• Study the overall structure of the organization, looking at each employee to identify all critical positions, including those in supporting roles.
  • Analyze the organizational structure against short and long-term business goals to determine likely changes in future workforce needs.
  • Determine which organization levels to include in your succession planning, whether that includes just the CEO, the entire C-suite, or a larger number of positions including department heads, division heads, and critical middle-management positions.


Prepare documents and design workflows


  • Create necessary forms to list succession candidates by function area and level, identify high-potential employees, assess individual talent, and summarize the overall process.
  • Create a detailed workflow that outlines roles, tasks, and timeline. Ÿ


Develop a list of potential succession candidates for each key role


  • Identify potential leadership successors by matching the skills and experience needed for each position with employees who have or could develop those qualifications, based on performance reports and assessments of employees’ strengths and weaknesses.
  • Make leadership development training or other programs accessible to all members of the organization or select departments to uncover additional exceptional, motivated talent.
  • Pay attention to conscious or unconscious biases—especially against groups protected by the Equal Employment Opportunity Commision (EEOC)— that may affect selection choices.


Set up your organization to nurture leadership successors


  • Create new or support existing opportunities—such as coaching, mentoring, or learning and development programs—to cultivate the leadership skills of employees, especially those identified as potential succession candidates.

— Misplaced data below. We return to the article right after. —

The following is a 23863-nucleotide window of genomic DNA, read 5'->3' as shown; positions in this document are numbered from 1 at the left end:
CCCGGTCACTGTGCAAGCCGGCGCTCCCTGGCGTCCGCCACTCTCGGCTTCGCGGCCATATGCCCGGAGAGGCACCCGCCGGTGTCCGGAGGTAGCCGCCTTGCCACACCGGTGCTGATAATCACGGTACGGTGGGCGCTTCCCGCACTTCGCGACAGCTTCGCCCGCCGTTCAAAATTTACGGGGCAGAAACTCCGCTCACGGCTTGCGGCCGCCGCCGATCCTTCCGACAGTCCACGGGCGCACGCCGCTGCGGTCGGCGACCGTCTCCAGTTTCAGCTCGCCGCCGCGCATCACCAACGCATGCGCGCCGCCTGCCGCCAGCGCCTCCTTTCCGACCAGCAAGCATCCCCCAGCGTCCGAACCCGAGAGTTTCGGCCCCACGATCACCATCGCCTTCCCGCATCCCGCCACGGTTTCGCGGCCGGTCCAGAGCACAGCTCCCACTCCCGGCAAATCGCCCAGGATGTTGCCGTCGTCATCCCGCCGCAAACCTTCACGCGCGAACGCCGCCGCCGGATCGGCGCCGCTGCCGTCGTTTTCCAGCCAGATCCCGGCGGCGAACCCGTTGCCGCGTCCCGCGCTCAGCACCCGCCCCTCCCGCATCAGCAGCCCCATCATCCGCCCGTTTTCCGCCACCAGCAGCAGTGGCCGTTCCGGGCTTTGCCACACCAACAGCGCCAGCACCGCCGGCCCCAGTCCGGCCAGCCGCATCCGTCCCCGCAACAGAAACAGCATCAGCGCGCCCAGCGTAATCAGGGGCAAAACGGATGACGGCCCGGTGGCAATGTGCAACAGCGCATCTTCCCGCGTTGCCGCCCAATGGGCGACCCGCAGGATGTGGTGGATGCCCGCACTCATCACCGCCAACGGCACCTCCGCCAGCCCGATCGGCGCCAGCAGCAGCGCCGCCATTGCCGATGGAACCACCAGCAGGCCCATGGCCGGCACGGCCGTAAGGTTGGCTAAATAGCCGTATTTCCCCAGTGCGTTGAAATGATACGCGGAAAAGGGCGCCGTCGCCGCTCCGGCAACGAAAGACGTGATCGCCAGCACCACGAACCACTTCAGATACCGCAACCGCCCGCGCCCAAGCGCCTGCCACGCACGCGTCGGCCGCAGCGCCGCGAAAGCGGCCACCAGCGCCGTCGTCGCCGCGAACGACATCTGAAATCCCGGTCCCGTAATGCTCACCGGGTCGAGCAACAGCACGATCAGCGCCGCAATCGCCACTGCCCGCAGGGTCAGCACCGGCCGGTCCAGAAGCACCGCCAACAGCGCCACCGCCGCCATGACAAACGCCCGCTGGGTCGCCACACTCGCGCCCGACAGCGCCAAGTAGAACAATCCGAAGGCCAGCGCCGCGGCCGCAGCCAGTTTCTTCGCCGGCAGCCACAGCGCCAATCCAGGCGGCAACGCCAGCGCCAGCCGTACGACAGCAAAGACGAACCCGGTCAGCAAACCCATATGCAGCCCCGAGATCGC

• Hold conversations with potential succession candidates to gauge interest and motivation and to begin their leadership development process.
  • Consider including succession planning tasks—such as identifying and developing potential succession candidates—in managers’ job function and performance reviews.


Include succession planning in your talent acquisition strategy


  • Consider the needs of your organization’s succession plan when making hiring decisions. For example, if a leadership position lacks qualified internal successors to step into that role should the need arise, look for new hires who might fill the gap.
  • Integrate your organization’s goals for leadership diversity into your hiring decisions. For example, if your organization seeks to increase the number of women in senior management positions, make sure you recruit female employees with the potential to be groomed into such roles.
  • Seek diversity in your organization in general, whether in terms of the range of skills employees bring to their role or the diversity of experience they have both within and outside the organization, so you have a broad pool from which to draw potential succession candidates.


Measure your success and hone your plan


  • Use clear metrics to evaluate how well your succession planning efforts are meeting the initial goals set by the succession planning team. Key data points may include: percentage of vacated leadership positions filled by internal succession candidates, retention of potential succession candidates, employee turnover rates, and talent acquisition costs and time
  • Review the succession plan on an annual or semiannual basis, depending on the rate of turnover, to keep the plan up to date, identify new challenges, and improve on the process.


Communicate the succession planning process


  • Let employees know that a succession plan exists and explain its benefits to both the organization and the individual members of the workforce.
  • Share period updates about the plan, especially highlighting statistics that demonstrate your organization’s commitment to the development and promotion of employees.

Succession planning, whether expected or unexpected, involves key workforce changes. INTOO can help your organization smoothly manage these transitions: Our social recruiting tool allows you to build a targeted pipeline of talent, and our outplacement solution supports exiting employees by helping them find new jobs faster. Schedule a demo to learn how INTOO can help you manage your modern workforce.